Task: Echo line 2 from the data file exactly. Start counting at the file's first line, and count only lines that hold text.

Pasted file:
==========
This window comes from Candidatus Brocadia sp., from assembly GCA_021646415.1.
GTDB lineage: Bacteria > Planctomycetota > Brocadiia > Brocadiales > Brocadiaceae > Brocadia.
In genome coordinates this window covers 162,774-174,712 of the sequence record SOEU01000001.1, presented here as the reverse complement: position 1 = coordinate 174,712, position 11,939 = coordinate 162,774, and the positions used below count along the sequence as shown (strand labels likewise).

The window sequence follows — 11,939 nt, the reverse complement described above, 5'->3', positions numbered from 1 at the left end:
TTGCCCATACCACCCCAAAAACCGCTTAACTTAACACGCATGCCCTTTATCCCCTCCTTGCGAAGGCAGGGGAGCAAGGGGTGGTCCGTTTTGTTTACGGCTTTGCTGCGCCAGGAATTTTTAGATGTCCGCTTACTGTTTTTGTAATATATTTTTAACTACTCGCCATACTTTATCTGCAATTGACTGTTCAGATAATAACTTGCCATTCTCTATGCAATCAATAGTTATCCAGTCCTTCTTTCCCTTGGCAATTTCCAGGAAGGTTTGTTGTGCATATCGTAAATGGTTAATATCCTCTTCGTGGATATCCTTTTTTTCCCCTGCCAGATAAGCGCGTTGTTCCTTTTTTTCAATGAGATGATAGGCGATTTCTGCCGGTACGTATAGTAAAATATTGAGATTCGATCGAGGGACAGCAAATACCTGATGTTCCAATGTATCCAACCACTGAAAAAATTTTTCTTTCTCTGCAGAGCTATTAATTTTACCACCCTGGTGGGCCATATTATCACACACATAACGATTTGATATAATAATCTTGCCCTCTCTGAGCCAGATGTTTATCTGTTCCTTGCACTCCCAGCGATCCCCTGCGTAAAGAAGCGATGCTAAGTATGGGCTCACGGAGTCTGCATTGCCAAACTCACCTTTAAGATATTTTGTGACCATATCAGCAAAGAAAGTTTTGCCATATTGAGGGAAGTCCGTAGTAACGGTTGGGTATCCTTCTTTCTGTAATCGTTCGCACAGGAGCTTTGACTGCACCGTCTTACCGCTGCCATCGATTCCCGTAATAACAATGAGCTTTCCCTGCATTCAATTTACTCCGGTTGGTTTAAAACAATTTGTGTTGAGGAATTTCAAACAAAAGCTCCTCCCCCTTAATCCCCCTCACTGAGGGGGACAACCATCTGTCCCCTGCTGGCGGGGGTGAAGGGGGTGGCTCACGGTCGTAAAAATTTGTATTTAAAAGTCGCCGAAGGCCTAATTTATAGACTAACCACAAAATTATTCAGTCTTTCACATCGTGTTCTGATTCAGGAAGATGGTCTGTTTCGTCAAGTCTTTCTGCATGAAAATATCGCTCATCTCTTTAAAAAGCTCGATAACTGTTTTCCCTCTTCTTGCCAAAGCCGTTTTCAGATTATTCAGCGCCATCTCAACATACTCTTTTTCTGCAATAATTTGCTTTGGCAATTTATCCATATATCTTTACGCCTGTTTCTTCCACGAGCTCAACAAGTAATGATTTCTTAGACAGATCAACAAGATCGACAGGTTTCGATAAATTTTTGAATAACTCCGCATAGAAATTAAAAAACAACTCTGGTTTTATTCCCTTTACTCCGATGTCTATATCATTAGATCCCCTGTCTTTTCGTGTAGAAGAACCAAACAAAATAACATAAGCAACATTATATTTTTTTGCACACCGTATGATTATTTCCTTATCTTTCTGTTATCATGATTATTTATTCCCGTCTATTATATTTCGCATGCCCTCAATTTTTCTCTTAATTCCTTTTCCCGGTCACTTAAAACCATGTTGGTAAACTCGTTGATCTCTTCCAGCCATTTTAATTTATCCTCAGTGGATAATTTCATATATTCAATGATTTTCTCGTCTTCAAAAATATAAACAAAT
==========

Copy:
GTDB lineage: Bacteria > Planctomycetota > Brocadiia > Brocadiales > Brocadiaceae > Brocadia.